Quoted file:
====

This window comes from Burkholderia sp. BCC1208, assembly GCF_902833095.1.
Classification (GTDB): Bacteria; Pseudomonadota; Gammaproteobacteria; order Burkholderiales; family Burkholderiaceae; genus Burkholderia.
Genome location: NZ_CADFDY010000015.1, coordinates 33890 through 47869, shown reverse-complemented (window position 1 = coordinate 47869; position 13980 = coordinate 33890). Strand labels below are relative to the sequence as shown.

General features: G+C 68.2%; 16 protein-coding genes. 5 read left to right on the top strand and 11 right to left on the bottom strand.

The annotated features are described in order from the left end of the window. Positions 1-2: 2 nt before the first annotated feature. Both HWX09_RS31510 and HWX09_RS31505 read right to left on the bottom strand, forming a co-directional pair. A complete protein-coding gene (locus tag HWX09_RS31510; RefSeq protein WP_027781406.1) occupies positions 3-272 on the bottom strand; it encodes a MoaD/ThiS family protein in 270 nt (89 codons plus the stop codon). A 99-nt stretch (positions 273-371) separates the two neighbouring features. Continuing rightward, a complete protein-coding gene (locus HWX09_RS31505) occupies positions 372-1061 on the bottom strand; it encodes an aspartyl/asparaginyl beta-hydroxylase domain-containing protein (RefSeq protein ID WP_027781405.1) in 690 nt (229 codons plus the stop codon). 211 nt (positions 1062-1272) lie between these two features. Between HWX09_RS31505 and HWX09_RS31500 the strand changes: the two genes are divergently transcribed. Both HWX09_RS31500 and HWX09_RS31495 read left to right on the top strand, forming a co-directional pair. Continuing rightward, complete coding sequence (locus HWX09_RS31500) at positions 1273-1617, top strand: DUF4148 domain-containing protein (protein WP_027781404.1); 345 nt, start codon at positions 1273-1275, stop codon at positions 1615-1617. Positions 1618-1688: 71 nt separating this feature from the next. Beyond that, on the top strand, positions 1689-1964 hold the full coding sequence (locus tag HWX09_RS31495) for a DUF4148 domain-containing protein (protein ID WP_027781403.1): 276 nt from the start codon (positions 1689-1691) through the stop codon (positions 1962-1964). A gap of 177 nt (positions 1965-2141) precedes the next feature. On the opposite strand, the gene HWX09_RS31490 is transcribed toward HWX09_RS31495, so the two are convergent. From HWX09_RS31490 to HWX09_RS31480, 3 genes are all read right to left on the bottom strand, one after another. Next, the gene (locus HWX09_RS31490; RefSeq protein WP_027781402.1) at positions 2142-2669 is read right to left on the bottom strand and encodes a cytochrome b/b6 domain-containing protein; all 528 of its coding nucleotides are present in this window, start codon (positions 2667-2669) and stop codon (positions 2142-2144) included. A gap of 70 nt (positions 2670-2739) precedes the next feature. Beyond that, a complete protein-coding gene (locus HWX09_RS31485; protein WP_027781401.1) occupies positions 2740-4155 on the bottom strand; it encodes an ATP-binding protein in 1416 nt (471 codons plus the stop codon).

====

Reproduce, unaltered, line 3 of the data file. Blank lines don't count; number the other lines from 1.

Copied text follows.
Genome location: NZ_CADFDY010000015.1, coordinates 33890 through 47869, shown reverse-complemented (window position 1 = coordinate 47869; position 13980 = coordinate 33890). Strand labels below are relative to the sequence as shown.